You have fallen, you can not move your arm, and you have been told that you have a rotator cuff tear. Do you need to consider surgery to repair your rotator cuff?
Types of Rotator Cuff Tears
In our first Expert Series post we explored the cause of rotator cuff tears. What explained that the majority of rotator cuff tears are due to degeneration or attrition of the rotator cuff. Simply put- your rotator cuff tendon simply wore out.
Alternatively, trauma, such as a fall, or an accident can also cause a rotator cuff tear. When it comes to managing patients with traumatic rotator cuff tears most Orthopedic Shoulder surgeons are in agreement. There is a significant difference in the management of acute traumatic tears of the rotator cuff, versus the more common degenerative or attritional tear that we see. As discussed in our last Expert Series post, the initial treatment of a small degenerative tear is nearly always non-surgical.
Do We Recommend Surgery for Traumatic Rotator Cuff Tears?
This depends on the activity level of the patient, how much pain and weakness they have, how long has it been since the tear and if they are starting to see any improvement or are things staying the same or getting worse. Night pain is also a sign that a patient has a higher likelihood of needing surgery. Also, the larger and more retracted the tear, the more I worry that they will not get better unless they have surgery. If I have a patient in their early 40s that works in heavy labor with a traumatic rotator cuff tear that has not shown any signs of improvement in 4 weeks, I might get an MRI right away and then discuss arthroscopic surgery. However, if I have a 70 year old retired patient of low physical activity that tore their rotator cuff slipping on the ice, I definitely want to try a significant course of non-operative treatment before discussing surgery.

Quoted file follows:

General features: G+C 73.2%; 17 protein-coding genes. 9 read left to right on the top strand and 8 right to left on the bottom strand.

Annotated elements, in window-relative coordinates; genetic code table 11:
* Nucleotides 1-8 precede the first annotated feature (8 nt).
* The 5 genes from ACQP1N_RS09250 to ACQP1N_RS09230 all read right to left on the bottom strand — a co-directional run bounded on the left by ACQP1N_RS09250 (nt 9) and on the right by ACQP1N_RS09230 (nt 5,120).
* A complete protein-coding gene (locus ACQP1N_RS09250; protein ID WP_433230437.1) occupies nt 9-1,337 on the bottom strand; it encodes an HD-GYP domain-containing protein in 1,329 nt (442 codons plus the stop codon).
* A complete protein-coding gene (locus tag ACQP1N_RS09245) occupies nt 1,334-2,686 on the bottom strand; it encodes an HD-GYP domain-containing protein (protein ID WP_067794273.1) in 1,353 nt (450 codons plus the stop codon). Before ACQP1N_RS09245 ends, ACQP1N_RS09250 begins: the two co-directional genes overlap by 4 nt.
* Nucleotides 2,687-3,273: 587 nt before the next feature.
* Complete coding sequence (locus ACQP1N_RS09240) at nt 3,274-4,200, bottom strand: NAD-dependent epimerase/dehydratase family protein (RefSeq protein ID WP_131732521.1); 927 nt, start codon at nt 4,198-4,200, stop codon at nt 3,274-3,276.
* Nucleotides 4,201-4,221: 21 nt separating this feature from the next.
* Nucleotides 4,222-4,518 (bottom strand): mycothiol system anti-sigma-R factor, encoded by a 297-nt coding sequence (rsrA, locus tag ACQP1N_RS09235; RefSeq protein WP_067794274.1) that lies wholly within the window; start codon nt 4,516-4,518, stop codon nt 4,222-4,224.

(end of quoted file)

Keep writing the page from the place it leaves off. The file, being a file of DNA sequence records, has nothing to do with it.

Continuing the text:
I always try to fit the treatment to the patient…not the patient to the treatment, so I don’t have absolute rules. If the patient is younger than 65 yo healthy and active, I will almost always recommend surgery. If they are older and active, I will also usually recommend surgery. In patients that are less healthy, older and/or less active, I will consider nonoperative treatment but counsel them that their symptoms are likely to persist, progress or, even if improved over the short-term, could recur in the future. At that time, the tear may not be repairable or if repairable, will likely have a poorer prognosis for healing.
When an acute, traumatic rotator cuff tear occurs and creates a sudden loss of function, I generally recommend surgical treatment. Patients do not tolerate sudden, significant tears as well as the slow, progressive degenerative tears. Several studies have shown that the best results, with acute tears, occur if the tendon is repaired within three months of the injury.
For acute, traumatic rotator cuff tears, I would recommend surgery. Typically, these tears can be more extensive and retracted away from the bone, making non-surgical intervention less likely to be successful. Also, acute traumatic rotator cuff tears in patients over the age of 40 years old can occur in combination with shoulder dislocations. If a patient over 40 has shoulder pain following a shoulder dislocation, I would have a high index of suspicion for a rotator cuff tear.
If you are a healthy, active individual who has slipped, fallen or have been in an accident and you have suffered a traumatic tear of your rotator cuff then your surgeon is likely to recommend a repair to give you the best chance at having a pain free, strong shoulder.
Once again I would like to thank our experts for their contribution to your education on the management of rotator cuff tears and shoulder pain.